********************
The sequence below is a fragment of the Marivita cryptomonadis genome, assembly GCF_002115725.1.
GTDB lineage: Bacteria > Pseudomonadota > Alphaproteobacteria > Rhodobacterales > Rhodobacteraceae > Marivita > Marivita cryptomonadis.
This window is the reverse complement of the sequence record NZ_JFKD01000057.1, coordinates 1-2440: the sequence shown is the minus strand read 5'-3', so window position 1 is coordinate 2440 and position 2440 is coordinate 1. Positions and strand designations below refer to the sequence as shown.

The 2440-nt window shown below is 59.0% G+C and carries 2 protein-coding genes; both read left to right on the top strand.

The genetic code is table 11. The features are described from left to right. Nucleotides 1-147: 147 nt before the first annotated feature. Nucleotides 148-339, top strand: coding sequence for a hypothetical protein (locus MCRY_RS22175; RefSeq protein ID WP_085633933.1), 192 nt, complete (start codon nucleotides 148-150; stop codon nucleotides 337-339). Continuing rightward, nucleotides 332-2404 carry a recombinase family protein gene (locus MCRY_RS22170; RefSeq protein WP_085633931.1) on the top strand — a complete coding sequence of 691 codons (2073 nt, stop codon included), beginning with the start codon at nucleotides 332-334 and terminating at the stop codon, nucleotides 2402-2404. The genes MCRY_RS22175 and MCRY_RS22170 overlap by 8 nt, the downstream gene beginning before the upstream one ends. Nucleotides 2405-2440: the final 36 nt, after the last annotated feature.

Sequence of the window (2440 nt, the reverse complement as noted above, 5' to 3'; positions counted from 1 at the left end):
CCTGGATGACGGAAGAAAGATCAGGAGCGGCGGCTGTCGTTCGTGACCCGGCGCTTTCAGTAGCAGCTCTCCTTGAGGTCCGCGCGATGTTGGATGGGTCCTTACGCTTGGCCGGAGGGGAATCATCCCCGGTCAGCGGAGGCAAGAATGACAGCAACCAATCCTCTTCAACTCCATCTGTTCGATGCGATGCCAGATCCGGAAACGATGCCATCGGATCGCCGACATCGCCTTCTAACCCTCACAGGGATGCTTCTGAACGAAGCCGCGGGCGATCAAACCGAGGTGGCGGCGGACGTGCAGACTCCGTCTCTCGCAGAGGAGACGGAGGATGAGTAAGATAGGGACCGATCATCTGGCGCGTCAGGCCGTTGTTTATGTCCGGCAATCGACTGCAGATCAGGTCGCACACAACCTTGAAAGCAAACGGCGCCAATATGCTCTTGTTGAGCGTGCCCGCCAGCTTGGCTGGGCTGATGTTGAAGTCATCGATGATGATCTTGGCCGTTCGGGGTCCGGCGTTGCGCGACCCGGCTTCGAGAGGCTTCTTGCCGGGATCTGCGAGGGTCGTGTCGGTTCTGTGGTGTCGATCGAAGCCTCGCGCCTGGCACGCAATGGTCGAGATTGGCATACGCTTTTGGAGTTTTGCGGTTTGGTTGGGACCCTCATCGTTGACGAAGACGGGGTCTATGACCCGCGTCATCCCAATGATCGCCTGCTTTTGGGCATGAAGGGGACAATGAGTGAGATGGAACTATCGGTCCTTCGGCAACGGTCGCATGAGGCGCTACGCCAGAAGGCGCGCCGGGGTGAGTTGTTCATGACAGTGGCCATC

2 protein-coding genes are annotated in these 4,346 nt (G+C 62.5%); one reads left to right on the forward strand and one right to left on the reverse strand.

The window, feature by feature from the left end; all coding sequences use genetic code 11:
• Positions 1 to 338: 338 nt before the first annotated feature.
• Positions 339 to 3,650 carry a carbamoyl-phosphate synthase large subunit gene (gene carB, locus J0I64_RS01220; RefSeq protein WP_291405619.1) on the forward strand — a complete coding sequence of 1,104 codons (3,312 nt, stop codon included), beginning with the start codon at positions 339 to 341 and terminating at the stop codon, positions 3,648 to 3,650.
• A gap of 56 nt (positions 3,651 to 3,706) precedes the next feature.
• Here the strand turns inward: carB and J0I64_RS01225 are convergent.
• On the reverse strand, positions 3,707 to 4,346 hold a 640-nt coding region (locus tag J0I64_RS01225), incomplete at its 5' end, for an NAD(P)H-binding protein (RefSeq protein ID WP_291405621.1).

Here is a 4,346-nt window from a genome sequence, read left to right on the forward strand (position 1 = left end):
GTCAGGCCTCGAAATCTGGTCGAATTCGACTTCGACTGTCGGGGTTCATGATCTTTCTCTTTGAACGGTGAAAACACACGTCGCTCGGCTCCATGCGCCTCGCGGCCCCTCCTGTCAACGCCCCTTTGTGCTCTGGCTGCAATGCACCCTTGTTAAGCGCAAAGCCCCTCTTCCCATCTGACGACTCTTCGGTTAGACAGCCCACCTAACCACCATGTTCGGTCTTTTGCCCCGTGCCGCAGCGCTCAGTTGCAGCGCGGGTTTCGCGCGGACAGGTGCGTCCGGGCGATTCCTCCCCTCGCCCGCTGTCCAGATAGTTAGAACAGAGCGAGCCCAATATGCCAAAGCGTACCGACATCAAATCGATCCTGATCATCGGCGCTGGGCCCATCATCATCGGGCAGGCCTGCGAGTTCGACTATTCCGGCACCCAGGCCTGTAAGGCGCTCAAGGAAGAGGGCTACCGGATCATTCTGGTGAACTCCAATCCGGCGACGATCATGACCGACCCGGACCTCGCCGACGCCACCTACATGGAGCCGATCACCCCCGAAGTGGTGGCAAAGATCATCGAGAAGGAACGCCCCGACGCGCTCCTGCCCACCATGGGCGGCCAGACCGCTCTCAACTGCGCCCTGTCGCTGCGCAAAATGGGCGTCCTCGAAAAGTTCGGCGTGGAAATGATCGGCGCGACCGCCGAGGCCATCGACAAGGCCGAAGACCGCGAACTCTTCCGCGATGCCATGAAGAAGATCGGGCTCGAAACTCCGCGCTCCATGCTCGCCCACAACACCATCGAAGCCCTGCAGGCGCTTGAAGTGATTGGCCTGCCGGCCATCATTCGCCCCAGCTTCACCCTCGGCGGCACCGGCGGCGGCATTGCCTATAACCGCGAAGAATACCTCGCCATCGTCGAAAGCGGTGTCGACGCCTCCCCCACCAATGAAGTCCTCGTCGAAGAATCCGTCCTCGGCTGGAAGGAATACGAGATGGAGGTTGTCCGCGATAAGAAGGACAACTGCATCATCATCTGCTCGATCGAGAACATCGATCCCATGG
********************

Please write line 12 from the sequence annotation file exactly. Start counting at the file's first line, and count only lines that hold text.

• A gap of 56 nt (positions 3,651 to 3,706) precedes the next feature.